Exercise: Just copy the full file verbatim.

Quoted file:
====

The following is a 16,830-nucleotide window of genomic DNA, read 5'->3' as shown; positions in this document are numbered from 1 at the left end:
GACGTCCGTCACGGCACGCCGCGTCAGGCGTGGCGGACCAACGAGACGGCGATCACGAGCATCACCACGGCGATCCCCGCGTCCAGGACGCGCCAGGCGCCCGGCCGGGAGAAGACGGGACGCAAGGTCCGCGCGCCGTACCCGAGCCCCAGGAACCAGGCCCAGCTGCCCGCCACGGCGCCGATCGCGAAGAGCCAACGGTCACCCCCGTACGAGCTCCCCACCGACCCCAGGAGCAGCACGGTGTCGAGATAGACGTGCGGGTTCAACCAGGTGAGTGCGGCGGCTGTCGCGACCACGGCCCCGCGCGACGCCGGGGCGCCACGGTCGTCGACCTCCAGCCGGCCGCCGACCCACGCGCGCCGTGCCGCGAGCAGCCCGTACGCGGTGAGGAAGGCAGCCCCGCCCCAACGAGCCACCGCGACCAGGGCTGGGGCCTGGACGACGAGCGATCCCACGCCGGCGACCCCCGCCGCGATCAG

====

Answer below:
The following is a 16,830-nucleotide window of genomic DNA, read 5'->3' as shown; positions in this document are numbered from 1 at the left end:
GACGTCCGTCACGGCACGCCGCGTCAGGCGTGGCGGACCAACGAGACGGCGATCACGAGCATCACCACGGCGATCCCCGCGTCCAGGACGCGCCAGGCGCCCGGCCGGGAGAAGACGGGACGCAAGGTCCGCGCGCCGTACCCGAGCCCCAGGAACCAGGCCCAGCTGCCCGCCACGGCGCCGATCGCGAAGAGCCAACGGTCACCCCCGTACGAGCTCCCCACCGACCCCAGGAGCAGCACGGTGTCGAGATAGACGTGCGGGTTCAACCAGGTGAGTGCGGCGGCTGTCGCGACCACGGCCCCGCGCGACGCCGGGGCGCCACGGTCGTCGACCTCCAGCCGGCCGCCGACCCACGCGCGCCGTGCCGCGAGCAGCCCGTACGCGGTGAGGAAGGCAGCCCCGCCCCAACGAGCCACCGCGACCAGGGCTGGGGCCTGGACGACGAGCGATCCCACGCCGGCGACCCCCGCCGCGATCAG